Publishing journals with Stockholm University Press means that you will get an all-inclusive service package suitable for a modern Open Access journal. However, it also means that you will have to live up to specific quality standards such as following the general peer-review policy, keeping your Editorial Board up-to-date and publishing according to a budgeted number of articles each year.
A recent follow-up of the eight journals currently contracted shows that they attracted 112,675 full-text article views and 34,626 PDF downloads. The total amount of articles in their collected archives is 1,091 showing an increase of 81 articles in the last year. The manuscripts of the articles published in 2019 took, on average 266 days to process, and the average acceptance rate between the titles was 56%.
The Scandinavian Journal of Disability Research just completed its second volume of Open Access publishing with Stockholm University Press, and we could see that the usage increased significantly with 66,791 full-text views and 20,876 PDF downloads, which means a growth of more than 300%. This great development is likely because most databases linking to the journal content now is up-to-date with the correct reference to the new journal home. This is also due to the hard work of the Editorial Team who not only promoted their journal well in Social Media but also went through staff changes and welcomed their new Editor-in-Chief, Inger Marie Lid from VID University in Oslo, Norway. Well done!
Other highlights among the journals on our list are that Rural Landscapes: Society, Environment, History managed to shorten their manuscript management time considerably. The journals Designs for Learning and Iberoamericana – Nordic Journal of Latin American & Caribbean Studies completed their budget on time. The latter also doubled their full-text views of articles in the past year, which is another great achievement!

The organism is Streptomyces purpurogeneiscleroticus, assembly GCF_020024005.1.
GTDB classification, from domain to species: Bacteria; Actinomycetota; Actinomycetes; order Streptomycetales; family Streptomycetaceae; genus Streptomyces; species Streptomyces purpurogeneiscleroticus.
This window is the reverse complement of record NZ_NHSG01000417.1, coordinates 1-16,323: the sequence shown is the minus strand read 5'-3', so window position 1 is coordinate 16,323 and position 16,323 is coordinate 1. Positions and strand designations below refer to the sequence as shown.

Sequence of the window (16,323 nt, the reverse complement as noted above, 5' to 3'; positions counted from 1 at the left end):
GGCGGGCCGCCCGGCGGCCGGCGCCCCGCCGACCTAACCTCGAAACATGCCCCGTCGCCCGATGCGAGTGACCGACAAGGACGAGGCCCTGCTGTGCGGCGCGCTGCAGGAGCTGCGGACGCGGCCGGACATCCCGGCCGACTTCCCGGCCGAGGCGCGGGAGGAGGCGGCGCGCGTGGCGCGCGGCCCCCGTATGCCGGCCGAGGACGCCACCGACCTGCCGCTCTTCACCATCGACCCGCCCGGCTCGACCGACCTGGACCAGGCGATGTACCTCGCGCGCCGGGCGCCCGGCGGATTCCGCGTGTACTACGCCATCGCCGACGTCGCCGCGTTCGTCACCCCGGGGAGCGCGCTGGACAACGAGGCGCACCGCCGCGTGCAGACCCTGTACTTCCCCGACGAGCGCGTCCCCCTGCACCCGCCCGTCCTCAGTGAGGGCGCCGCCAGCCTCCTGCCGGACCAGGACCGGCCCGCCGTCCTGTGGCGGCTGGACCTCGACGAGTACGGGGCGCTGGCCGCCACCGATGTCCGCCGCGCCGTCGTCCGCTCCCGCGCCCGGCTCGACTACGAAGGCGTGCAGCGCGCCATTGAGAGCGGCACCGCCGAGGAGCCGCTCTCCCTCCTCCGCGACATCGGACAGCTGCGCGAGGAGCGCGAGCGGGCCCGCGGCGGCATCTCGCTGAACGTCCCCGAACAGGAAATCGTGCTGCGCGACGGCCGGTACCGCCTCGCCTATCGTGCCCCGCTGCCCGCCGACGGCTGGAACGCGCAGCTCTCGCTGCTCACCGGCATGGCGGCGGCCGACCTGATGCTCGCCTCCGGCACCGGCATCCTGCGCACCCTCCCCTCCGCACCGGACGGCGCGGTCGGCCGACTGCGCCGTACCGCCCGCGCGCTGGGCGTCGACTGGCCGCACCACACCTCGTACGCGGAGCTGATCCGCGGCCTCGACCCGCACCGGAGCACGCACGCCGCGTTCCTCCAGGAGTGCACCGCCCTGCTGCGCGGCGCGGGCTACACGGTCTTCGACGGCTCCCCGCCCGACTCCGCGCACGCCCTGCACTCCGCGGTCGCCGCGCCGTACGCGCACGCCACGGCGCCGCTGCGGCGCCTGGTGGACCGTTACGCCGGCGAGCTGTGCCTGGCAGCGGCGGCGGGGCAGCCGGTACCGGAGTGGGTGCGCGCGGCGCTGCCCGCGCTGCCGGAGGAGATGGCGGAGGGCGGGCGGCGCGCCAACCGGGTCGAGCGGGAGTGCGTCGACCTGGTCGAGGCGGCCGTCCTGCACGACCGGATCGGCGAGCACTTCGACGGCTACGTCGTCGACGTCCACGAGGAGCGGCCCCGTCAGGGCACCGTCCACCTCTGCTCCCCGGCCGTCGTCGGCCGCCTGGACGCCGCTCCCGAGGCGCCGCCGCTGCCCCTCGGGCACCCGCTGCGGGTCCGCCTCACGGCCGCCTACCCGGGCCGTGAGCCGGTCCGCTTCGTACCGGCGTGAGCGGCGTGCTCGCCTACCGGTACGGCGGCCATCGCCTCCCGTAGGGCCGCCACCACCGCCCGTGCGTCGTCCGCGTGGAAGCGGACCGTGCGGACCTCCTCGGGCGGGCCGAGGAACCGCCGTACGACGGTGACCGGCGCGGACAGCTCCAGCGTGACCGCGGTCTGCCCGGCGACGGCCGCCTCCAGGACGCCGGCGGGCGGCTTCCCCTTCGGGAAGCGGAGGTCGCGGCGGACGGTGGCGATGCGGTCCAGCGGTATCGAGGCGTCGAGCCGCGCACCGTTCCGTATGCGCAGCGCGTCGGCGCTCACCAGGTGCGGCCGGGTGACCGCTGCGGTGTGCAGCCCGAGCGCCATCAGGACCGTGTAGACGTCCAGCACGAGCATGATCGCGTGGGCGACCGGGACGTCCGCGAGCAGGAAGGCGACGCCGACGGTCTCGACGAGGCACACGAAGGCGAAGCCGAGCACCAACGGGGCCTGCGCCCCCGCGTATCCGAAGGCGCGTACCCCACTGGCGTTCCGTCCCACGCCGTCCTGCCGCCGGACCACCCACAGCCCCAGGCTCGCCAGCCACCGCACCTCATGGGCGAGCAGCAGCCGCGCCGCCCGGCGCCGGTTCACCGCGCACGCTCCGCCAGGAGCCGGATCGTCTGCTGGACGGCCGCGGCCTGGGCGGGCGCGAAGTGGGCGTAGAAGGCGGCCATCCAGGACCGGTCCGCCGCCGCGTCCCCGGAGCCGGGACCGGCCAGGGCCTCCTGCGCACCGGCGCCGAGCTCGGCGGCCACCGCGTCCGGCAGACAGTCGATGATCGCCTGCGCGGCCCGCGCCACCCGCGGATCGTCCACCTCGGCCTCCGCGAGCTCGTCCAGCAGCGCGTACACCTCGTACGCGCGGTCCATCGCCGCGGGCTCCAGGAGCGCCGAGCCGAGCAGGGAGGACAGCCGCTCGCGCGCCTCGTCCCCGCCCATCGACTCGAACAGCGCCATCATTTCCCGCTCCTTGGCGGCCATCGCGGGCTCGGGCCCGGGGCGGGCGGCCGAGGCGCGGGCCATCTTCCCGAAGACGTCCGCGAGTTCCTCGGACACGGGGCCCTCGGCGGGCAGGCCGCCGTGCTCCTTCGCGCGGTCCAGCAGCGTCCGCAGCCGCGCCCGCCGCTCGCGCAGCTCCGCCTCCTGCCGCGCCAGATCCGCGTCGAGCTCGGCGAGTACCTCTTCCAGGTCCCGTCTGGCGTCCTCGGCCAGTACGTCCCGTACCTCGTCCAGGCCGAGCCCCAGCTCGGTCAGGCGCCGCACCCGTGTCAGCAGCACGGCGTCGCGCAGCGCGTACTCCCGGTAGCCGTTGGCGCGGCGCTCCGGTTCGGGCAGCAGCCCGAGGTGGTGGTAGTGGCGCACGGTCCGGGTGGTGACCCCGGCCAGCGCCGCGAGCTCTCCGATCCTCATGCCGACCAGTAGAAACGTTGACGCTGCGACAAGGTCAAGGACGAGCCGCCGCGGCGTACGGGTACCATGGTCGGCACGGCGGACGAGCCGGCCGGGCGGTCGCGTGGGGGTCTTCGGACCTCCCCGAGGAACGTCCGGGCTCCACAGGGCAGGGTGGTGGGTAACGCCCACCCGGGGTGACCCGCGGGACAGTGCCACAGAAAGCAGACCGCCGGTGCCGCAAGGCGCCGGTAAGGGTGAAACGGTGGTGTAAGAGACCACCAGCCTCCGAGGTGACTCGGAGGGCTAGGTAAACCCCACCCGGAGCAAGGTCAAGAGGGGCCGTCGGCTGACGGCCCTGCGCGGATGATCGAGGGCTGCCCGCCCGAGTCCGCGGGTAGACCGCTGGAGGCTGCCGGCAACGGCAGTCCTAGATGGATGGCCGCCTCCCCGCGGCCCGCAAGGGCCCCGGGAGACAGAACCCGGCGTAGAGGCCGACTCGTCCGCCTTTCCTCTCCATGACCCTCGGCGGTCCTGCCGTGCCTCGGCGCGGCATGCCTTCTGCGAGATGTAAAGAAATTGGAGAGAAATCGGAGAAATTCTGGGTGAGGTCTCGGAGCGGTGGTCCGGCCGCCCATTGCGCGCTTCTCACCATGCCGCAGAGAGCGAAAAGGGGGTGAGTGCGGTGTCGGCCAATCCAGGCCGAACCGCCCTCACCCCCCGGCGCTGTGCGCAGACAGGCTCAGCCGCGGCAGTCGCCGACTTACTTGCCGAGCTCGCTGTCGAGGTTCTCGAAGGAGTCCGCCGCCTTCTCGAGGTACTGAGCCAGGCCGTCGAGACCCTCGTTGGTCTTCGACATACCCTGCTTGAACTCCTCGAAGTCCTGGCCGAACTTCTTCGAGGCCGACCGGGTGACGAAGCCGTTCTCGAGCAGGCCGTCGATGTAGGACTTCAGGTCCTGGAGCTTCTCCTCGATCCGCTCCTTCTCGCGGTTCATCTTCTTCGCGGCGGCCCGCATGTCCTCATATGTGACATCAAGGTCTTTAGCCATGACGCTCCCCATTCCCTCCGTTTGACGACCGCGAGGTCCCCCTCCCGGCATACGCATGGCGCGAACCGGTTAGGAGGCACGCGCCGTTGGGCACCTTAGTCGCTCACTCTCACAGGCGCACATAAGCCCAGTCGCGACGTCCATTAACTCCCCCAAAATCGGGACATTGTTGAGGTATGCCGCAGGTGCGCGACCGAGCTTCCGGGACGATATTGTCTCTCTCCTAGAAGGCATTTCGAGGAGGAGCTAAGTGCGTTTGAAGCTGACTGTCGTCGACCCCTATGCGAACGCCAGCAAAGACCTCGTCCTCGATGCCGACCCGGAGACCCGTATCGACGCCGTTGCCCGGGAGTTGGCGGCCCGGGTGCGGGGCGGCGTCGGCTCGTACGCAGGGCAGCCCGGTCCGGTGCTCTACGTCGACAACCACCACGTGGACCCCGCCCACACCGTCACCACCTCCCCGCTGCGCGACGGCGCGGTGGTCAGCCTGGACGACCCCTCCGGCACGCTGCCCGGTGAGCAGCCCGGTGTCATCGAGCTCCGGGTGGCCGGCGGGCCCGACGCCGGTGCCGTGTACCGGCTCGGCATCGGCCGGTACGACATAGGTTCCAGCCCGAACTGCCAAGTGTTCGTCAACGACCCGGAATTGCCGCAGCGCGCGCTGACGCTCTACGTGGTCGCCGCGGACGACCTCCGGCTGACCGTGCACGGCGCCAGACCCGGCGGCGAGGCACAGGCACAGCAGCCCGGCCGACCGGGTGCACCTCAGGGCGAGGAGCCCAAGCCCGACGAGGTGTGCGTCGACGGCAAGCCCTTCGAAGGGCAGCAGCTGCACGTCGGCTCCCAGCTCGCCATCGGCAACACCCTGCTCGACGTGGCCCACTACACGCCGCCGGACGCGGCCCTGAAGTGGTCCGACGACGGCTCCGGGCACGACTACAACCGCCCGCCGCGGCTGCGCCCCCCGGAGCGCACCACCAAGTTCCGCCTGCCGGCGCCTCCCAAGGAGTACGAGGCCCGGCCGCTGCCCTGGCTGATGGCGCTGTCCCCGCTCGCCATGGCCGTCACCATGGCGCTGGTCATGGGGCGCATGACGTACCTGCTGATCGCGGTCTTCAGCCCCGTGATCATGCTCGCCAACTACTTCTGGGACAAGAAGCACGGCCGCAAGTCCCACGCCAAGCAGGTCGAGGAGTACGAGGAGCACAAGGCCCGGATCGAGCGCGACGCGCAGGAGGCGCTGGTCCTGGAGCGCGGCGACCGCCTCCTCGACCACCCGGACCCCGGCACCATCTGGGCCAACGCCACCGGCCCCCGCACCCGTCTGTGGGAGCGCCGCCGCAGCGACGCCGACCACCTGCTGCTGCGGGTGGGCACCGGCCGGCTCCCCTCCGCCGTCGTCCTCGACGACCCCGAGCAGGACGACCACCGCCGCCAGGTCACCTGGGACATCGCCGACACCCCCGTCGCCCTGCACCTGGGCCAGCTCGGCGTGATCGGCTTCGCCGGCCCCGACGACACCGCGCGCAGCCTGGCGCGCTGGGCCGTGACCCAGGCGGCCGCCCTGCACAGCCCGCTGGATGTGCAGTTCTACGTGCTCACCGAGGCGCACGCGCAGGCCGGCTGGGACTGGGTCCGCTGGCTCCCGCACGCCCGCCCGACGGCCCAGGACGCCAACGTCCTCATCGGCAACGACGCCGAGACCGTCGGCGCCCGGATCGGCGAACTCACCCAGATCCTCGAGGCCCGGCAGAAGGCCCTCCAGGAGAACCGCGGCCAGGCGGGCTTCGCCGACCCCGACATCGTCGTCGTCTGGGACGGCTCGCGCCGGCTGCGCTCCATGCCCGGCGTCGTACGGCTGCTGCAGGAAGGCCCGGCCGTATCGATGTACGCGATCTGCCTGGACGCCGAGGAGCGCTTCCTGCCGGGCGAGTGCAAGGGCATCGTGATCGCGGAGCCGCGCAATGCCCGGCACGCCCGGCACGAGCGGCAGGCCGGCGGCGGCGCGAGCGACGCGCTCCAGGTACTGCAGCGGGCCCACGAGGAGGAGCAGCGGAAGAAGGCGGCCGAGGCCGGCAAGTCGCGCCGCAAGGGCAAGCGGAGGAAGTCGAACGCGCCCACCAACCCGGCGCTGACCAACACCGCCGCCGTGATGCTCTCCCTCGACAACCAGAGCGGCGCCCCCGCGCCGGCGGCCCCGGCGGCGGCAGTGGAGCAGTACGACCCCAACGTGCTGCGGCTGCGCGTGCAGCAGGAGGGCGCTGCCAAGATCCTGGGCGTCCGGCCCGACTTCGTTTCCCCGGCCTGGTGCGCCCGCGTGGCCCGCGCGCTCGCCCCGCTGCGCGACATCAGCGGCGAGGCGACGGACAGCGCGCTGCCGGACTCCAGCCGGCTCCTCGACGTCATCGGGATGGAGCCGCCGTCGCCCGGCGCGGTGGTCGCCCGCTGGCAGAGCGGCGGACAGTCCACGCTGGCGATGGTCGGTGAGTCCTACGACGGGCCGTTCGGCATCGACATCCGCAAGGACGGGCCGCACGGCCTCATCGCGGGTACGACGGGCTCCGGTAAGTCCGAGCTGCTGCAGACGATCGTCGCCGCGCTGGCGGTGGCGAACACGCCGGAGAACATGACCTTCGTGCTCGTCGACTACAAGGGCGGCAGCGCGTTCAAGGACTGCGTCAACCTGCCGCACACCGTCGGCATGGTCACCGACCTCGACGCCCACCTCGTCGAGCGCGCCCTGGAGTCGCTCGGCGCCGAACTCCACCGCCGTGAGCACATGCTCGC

We do have two more journal titles underway to be added to our list next year, so watch this space for more news, or follow us on Twitter.
Thanks for a Great Year!
None of these achievements for both books and journals could have been accomplished without the hard work of the Editors, Authors, Reviewers, Editorial Board members and the Publishing Committee of Stockholm University Press. We have enjoyed working with you all, and hope to continue to do so.
The team is also grateful to have had the opportunity to work with the friends at Ubiquity Press, which delivers reliable platforms and professional production service and systems support to all our stakeholders.
We are also thankful to our greater network of experts colleagues and friends at the Association of European University Presses (AEUP), the LIBER Open Access Working Group, Jisc, Utrecht University Library, Mattering Press & ScholarLed, Open Access Scholarly Publishers Association (OASPA), OAPEN & DOAB, OPERAS and many more. Thank you for all your support!
We would hereby like to wish you all a Happy Holiday and a Joyful New Year! Let’s meet up again in the new decennium to continue working for more open publications within all disciplines.
With warmest greetings,
Christina, Leif, Karl, Eva, Wilhelm and Sofie.